Within a few minutes, the whole staff heard the good news, and a flurry of hugs and warm wishes followed, as one by one each woman found a free moment to come and wish mazel tov to the new grandmother. True, Elisheva was new at the day-care, but she’d been there long enough for the others to see what a pleasant and relaxed personality she was, and she had quickly become well-liked.

Even Mrs. Gottlieb came in to say that if things were calm, and Gitty was willing to take over for her, Elisheva could leave five to ten minutes early. Elisheva thanked her gratefully—and right at that moment, the Dvir twins woke up together. Elisheva hurried over, mentally saluting their mother, for the hundredth time, for managing with these babies at home. At the age of eight months, the twins still didn’t sleep more than two hours straight, and when they woke up, it was always, always together.

So she would leave a few minutes early and run to the hospital, and before that, she’d call the house to tell the news to whoever came home first…was it Chani today? And she would ask her to warm up lunch for everyone. She would also call her father; she hoped he would be able to hear her well through the phone. He would surely be excited. And the children would be ecstatic, and would start making plans about the shalom zachor, and the bris, and everything else that was involved in the birth of a new baby…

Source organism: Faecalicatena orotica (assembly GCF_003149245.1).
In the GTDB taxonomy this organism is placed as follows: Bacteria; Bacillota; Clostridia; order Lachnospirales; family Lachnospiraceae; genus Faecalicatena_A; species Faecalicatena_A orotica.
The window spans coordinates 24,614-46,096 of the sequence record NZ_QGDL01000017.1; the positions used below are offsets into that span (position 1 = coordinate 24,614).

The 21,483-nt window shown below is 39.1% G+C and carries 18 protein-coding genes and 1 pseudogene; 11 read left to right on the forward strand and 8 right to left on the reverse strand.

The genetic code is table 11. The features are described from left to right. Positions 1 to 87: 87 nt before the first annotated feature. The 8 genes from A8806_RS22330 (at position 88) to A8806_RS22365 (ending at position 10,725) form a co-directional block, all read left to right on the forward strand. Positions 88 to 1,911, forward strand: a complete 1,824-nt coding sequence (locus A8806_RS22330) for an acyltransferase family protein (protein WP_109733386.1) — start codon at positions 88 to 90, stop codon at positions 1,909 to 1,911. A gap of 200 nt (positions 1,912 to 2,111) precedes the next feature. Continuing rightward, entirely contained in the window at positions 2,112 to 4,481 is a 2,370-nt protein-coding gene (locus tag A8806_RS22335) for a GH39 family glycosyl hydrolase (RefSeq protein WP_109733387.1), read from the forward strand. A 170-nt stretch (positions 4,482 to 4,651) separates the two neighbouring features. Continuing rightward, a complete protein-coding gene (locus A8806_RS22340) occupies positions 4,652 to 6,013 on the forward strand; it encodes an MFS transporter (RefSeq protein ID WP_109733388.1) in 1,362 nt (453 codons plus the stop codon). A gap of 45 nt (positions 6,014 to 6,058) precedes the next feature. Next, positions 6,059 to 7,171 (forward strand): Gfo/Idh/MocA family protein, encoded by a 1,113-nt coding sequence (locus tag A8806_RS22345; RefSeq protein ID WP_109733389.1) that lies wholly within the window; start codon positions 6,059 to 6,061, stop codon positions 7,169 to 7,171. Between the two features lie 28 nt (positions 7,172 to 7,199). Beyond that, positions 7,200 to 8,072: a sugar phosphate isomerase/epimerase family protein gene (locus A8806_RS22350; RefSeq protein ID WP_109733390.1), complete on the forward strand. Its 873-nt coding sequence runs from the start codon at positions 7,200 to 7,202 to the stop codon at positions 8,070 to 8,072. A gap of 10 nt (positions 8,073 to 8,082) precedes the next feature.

She passed a hand over her forehead, and without noticing, her movements grew slower and more sluggish.

“So, is there a name in the family that everyone’s expecting the baby to receive?” Gitty asked. Her little break was also over, and she was feeding a blue-eyed, very alert little boy.

“Yes, there is someone,” Elisheva said tersely.


“My father-in-law, alav hashalom.”

“So your husband will surely be very excited about this, huh?”

“Sure.” Elisheva smiled, but the smile didn’t iron out the creases on her forehead. “Baruch Hashem.”

Gitty looked at her for a long moment and then decided to back off. She continued attending to the children, who were waking up one after another, but every so often she glanced over at Elisheva. Something had changed suddenly; she seemed tense and preoccupied. She was acting normal, or at least almost normal—she sang to the babies, fed them, and laughed at their antics—but the crease between her eyes didn’t move from its place.